For many college students, this is the first time in your life where you are in charge of your own money and finances. Paying your own bills, buying your own groceries, working a part time job, and juggling school. All of those things can mean one word: stress. Today, I want to share some tips with you that may help you juggle the workload and keep a handle on financial stress.
Working a low stress job you enjoy
Finding a good job on campus, or nearby that offers a positive work environment and is supportive of your school schedule can make a huge impact. With a majority of your time spent in class or studying, finding a job that allows you to not overexert your brain could offer the break your mental health needs. If you are currently working a job that leaves you overly stressed, or has hours that don’t align with your schedule needs, it may be best to look for a new job or speak with your manager about schedule adjustments.
Learn to budget your money
The word budget can often times leave a negative connotation in your mind that your spending or money will be restricted. In actuality, budgeting is the exact opposite. Budgeting empowers you to be more conscious of your spending habits and leaves you more in control of your money. Think of your budget as your plan to financial success.
Setting up a budget is a simple math equation. Add up all of your sources of income, including employment income, parental support, scholarship income, etc. Then, jot down all of your expenses and things you spend your money on. Do you have any bills you pay? Do you buy your own groceries or pay rent or utilities? Do you swing by the local coffee shop three or four times a week? Whatever ways you spend your money, write it down and total it up.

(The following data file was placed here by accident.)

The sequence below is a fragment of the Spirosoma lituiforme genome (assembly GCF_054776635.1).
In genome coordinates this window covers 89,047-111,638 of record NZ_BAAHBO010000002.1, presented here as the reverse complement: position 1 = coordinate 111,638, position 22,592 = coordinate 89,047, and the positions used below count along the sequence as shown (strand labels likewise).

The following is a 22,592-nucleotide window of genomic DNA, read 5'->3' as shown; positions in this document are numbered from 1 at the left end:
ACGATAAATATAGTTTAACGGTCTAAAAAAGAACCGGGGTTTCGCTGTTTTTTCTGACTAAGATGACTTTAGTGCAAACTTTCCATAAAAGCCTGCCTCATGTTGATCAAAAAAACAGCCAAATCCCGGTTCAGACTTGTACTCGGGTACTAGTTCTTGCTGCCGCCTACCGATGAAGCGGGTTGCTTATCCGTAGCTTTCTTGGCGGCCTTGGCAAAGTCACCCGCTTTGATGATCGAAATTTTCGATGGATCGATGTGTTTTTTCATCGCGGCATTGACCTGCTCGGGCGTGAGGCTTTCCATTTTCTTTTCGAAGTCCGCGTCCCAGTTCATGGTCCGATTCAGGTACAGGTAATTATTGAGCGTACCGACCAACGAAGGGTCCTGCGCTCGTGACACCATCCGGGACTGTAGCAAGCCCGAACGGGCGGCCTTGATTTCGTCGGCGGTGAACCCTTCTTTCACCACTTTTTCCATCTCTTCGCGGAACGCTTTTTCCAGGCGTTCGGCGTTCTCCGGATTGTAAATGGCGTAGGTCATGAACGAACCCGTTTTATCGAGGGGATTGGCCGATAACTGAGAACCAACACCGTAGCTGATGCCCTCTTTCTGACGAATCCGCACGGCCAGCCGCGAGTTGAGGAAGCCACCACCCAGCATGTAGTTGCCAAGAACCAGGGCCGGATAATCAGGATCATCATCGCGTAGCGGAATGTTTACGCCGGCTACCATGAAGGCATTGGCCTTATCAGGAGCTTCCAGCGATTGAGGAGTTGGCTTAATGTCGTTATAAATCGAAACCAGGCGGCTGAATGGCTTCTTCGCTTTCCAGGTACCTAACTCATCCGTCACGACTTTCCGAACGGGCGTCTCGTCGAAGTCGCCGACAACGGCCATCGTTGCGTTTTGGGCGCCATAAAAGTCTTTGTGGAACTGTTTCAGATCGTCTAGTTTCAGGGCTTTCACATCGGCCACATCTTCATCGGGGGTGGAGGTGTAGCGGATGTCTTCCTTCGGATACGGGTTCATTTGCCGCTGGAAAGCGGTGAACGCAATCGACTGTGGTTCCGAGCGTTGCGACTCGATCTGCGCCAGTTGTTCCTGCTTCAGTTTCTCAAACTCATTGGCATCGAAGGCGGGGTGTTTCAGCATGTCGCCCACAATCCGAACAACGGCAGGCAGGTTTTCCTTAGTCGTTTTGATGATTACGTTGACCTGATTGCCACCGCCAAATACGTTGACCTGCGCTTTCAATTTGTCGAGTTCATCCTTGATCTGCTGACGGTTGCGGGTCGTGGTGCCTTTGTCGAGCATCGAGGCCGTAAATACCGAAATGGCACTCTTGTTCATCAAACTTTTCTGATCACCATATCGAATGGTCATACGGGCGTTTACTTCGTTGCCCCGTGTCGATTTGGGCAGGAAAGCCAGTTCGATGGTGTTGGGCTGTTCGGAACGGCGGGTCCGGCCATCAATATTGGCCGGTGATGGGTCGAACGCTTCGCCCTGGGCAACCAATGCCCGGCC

Now it’s time for our math equation. Take your income and subtract your expenses. Ta-da! You have your budget. There are three possible outcomes. If the number is positive, it means you are making more money than you are spending. If the number is negative, is means you are spending more than you are making, and you might need to make some adjustments to your spending. Or you might break even, which means you are living paycheck to paycheck. This is a great opportunity to take a look at your expenses and see where you are spending your money and if you can make any changes.
Using your time with intention
Time goes by so quickly. We can go from pouring a cup of coffee in the morning to leaving our last class at 7:00 p.m. in what seems like the snap of a finger. This is why spending our time intentionally can help us stay organized and complete the things we need to day-to-day and still have time left over to enjoy life.
Start by prioritizing your tasks, classes, homework, job, etc. Once you have your priorities in order, make an effort to stick to those priorities. Then, consider things you do daily that maybe wasted time. Do you sit on social media for hours scrolling? Can that time be spent in other ways? Lastly, plan out your time. Did you schedule thirty minutes into your day for things you enjoy? It’s all about creating balance. When you have balance in life, you can spend your time intentionally. This can dramatically reduce stress, which in turn can help you juggle the load of college, work, and managing your finances.